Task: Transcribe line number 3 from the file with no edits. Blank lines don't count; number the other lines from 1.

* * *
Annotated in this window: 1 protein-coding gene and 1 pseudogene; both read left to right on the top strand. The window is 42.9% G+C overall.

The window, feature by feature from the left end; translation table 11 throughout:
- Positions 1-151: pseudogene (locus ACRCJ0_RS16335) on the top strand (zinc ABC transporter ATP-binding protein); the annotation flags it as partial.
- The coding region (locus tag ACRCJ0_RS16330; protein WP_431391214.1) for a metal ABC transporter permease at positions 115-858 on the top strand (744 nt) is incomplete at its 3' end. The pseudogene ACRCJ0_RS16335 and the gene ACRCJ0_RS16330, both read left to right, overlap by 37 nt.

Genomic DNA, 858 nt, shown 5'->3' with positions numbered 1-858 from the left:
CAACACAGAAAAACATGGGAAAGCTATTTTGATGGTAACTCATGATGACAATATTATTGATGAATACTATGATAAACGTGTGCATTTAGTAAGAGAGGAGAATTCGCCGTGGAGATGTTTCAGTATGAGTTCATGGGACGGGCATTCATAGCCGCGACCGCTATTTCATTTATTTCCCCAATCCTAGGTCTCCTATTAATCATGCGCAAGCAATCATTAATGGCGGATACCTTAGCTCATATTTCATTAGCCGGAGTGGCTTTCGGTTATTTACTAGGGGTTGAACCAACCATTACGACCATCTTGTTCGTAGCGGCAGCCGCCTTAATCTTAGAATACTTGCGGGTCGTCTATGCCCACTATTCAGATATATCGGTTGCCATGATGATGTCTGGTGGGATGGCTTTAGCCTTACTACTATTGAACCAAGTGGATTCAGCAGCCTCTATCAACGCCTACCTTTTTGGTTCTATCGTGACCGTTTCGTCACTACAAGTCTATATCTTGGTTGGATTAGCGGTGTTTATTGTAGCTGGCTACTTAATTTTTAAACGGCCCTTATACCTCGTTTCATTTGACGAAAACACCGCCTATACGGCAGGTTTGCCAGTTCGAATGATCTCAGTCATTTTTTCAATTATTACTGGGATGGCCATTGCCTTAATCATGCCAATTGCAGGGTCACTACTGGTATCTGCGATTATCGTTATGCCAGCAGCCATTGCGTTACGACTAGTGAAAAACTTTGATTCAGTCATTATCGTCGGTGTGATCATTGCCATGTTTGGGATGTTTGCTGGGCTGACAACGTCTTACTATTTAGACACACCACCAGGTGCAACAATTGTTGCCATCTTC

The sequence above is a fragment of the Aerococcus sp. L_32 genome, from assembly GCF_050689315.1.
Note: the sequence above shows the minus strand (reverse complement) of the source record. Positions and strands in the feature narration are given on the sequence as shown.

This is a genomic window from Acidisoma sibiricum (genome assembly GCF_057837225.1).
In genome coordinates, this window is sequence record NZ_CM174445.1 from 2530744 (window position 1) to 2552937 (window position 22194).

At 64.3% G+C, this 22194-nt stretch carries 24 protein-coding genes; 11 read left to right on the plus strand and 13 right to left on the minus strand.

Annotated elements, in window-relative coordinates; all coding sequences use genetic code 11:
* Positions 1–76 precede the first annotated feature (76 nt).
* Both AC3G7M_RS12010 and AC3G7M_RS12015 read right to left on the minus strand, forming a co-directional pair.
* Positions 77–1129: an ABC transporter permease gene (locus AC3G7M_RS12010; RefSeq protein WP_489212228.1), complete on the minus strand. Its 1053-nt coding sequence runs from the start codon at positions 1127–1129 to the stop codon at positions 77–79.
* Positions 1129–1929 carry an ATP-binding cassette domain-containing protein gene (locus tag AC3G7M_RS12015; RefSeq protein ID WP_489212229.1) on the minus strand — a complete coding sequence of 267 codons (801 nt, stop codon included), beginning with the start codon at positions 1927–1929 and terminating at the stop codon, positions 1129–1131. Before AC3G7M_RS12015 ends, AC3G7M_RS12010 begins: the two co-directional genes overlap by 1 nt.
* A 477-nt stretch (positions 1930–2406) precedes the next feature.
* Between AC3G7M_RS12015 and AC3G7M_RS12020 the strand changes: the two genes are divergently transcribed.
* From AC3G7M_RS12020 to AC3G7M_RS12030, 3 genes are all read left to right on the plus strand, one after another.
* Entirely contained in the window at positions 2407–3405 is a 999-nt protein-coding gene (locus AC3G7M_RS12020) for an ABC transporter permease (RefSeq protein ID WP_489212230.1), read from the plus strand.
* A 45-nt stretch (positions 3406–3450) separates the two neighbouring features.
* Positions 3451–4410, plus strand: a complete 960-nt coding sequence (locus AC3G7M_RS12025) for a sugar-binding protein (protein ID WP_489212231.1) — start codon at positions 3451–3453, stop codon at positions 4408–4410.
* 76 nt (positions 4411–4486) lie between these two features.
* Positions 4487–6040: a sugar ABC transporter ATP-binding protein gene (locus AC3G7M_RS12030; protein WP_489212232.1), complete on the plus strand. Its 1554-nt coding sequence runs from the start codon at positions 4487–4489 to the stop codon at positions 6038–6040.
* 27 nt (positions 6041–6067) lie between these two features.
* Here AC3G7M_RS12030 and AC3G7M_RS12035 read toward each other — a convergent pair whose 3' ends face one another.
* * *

- Positions 1-151: pseudogene (locus ACRCJ0_RS16335) on the top strand (zinc ABC transporter ATP-binding protein); the annotation flags it as partial.